We walked the road uphill to another saddle, this one between Blair Benchmark and Peak 5460. The only trip report we had was Paul McClellan's from a couple years ago. They charged straight upslope from this last high saddle, but a fire from this past summer had charred a lot of the slopes and it looked steep and loose. Instead, we walked a little more on the road, then picked a slope slightly south and east of the highpoint. The upper cliffs drop down to a lowpoint on the high ridge where there are no cliffs, and we aimed for that lowpoint, but also looked at possible weaknesses in the cliffs as an option, too.

The hike upslope was steep and not difficult, but higher up, nearly at the base of the cliffs, the slope got a little too steep for comfort, and very loose. We had to traverse a short ways laterally to the cliffs and frankly, I didn't like it. A slip could have meant a long slide downhill. We assembled at the base of one chute that looked promising. Matthias started up, I followed, and Scott was right behind. We got up about ten feet, then debated a right option (rocky scrambly) or a left option (brushy). We went left, pushed through one short stretch of brush, and now were within the chute itself. It was sloppy and loose but also protected and pitched reasonably gently. Getting up it only took a few minutes, and we were soon on top the ridge, above the cliffs.

From here, we walked the sloping rock toward the summit, arriving a few minutes later. The views from up top were outstanding. We had clear and dry conditions and could make out a myriad of surrounding peaks such as Pinal and El Capitan to the west, the Natanes Rim and Turnbull to the east, and way in the northeast in silhouette, the big mound of the White Mountains. We could see peaks to the south and the waters in the Coolidge Dam.

There are two benchmarks on the summit, one unstamped and one stamped. We took images, and also signed into the register, the first to do so for 2021, the last person here in December 2020. We spent about thirty minutes up here. It was a very lovely summit, not one we wanted to be rushing off of too quickly. I use Matthias' GPS readings for the statistics on this page. It was a little over 4 miles one way with about 1,760 feet of net gain.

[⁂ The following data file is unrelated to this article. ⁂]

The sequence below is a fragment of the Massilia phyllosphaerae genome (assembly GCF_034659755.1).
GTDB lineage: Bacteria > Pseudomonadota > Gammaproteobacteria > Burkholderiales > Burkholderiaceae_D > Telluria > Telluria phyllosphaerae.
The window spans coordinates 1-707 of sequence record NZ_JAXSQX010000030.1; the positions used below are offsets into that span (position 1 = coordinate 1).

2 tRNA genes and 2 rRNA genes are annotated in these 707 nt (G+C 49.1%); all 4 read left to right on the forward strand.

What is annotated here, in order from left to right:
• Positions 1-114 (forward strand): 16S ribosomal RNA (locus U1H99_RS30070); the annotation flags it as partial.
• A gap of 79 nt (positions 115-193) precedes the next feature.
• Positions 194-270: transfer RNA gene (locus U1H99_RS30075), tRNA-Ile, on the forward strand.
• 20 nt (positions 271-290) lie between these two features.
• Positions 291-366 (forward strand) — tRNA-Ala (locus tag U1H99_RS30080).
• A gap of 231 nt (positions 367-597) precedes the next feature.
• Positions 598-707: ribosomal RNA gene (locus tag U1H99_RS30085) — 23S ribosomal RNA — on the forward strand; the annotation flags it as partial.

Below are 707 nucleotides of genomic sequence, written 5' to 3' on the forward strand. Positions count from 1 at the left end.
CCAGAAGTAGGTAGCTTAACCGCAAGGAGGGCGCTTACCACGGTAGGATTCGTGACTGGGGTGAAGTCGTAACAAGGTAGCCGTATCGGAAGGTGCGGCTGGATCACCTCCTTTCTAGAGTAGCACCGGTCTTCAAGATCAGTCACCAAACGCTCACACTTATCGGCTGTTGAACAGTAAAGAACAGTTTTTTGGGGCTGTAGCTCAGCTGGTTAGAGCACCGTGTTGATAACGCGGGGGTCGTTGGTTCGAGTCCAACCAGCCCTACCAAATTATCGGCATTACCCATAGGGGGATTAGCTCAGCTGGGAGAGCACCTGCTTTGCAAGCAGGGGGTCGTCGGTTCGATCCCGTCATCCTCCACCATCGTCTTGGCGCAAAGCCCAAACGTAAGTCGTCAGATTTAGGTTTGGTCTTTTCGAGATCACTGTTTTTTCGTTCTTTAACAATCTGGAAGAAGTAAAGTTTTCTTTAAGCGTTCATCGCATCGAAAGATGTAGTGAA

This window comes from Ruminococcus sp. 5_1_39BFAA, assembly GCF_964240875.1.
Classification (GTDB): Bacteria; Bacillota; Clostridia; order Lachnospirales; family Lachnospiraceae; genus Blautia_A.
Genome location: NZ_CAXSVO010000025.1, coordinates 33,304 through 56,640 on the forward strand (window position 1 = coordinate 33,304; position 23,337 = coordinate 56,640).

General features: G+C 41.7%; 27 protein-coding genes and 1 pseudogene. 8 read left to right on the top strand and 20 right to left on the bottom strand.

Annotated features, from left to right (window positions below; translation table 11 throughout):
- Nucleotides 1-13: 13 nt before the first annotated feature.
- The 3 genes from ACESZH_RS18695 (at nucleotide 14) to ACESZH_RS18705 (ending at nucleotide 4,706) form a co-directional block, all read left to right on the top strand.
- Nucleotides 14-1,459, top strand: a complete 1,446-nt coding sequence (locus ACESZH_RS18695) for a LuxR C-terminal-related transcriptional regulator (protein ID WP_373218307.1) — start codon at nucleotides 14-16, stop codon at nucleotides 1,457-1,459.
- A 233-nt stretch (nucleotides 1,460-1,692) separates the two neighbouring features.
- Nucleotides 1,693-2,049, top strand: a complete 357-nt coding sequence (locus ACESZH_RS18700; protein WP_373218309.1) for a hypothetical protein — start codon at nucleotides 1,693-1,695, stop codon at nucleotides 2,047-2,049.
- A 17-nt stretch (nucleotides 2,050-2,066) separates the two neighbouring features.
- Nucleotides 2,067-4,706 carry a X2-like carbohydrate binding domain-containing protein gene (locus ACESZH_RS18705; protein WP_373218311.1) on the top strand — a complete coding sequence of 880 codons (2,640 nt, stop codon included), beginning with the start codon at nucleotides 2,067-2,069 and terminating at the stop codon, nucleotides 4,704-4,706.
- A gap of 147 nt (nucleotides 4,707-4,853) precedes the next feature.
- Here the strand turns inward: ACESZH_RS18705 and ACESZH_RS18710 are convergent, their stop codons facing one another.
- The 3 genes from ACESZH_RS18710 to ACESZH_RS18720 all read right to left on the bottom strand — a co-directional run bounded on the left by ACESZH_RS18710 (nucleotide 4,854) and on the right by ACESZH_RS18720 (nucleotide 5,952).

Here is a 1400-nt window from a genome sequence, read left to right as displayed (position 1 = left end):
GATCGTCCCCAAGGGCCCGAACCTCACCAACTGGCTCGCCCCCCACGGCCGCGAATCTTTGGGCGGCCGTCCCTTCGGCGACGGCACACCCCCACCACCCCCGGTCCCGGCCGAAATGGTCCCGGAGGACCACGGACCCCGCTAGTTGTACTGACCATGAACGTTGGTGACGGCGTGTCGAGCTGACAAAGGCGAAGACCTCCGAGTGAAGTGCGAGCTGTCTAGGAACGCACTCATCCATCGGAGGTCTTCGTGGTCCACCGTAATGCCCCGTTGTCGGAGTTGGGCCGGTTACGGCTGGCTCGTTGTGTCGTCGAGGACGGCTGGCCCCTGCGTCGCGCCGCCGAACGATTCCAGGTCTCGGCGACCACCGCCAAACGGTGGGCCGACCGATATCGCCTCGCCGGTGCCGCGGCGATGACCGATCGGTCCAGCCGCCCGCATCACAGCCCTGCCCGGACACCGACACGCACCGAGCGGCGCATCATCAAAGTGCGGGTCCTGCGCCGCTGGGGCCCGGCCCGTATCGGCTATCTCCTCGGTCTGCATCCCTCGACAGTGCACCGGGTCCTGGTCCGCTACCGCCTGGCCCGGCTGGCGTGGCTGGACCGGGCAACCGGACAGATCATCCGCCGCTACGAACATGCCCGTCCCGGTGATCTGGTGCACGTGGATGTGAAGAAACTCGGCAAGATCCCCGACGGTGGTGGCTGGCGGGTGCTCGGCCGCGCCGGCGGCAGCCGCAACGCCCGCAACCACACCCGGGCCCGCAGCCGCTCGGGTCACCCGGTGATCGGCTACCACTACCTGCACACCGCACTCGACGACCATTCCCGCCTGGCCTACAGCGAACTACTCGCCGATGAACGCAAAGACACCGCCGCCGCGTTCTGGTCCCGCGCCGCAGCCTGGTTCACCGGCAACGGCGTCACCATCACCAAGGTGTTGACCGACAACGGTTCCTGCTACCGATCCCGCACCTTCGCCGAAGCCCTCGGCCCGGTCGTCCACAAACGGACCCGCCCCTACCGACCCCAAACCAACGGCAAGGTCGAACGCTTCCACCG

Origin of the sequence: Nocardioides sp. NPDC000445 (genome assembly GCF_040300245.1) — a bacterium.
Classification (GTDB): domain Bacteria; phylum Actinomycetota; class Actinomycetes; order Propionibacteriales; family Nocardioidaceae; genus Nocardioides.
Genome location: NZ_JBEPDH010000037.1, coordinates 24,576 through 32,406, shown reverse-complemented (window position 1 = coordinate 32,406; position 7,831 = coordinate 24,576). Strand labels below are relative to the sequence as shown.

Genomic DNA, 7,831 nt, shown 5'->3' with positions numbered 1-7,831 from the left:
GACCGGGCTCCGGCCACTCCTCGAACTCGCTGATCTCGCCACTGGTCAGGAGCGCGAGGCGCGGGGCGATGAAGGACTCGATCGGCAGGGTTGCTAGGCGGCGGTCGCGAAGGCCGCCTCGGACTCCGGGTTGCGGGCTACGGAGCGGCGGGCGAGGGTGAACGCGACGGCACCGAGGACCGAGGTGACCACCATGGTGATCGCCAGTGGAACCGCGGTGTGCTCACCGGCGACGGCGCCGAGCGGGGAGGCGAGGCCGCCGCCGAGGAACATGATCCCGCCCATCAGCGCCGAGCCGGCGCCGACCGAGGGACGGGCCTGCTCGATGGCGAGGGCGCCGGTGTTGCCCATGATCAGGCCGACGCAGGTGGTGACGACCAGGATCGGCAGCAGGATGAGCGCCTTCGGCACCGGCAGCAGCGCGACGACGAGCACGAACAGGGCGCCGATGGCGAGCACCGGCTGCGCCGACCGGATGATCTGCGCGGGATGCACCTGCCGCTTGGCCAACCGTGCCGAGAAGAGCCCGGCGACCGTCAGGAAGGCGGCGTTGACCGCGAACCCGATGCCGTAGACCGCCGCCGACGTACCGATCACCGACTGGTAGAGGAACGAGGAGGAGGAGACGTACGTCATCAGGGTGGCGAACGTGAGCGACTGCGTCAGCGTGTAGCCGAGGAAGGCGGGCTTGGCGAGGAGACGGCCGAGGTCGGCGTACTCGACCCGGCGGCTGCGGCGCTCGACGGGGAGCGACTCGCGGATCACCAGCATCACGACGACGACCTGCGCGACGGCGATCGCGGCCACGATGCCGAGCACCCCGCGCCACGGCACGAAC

Going down, we stayed on top of the cliffs going south, down to the lowpoint in the ridge with no cliffs. We angled down and to the right into some rocks and brush to get below a rock outcropping, where a good-looking slope dropped all the way to the road below. Scott Peavy suggested it and we quickly agreed to it. The downhill hike was slow and we had to be careful due to the steepness and loose rocks, but it worked well. We were back to the road after about twenty minutes.

This placed us about a hundred feet lower than where we had left the road to start upslope. We hiked the road regaining that hundred feet, then the 200 feet we lost earlier back to the saddle next to Peak 5460. The extra distance we hiked wasn't much, about a quarter-mile at most.

The remaining hike back to Matthias' car went quickly. We had downhill grades almost all the way, and we were back a little over an hour later, arriving about 1:45 p.m., a 4-hour, 45-minute round trip hike. I was surprised it was not yet 2 p.m. as it felt like we'd been hiking a lot longer. We got things packed and changed out of our hiking clothes, then drove slowly back out to the highway, into Globe for a stop at a Circle-K, then back to Mesa.

I really enjoyed this peak and the hike to it. This was my first time on the San Carlos Nation in four years (they only just re-opened access after the Covid shutdown recently). The San Carlos Apache leave things as they are, so other than the roads, you'd think this was Arizona in 1821. The cliff band looks impressive but we were able to wiggle up a chute to get above it. It gave the climb a little extra spice. It was also good to see Peavy again, and to be hiking again with these two jokers. Thanks to Matthias for driving and getting us close to the peak!

(c) 2021 Scott Surgent. For entertainment purposes only. This report is not meant to replace maps, compass, gps and other common sense hiking/navigation items. Neither I nor the webhost can be held responsible for unfortunate situations that may arise based on these trip reports. Conditions (physical and legal) change over time! Some of these hikes are major mountaineering or backpacking endeavors that require skill, proper gear, proper fitness and general experience.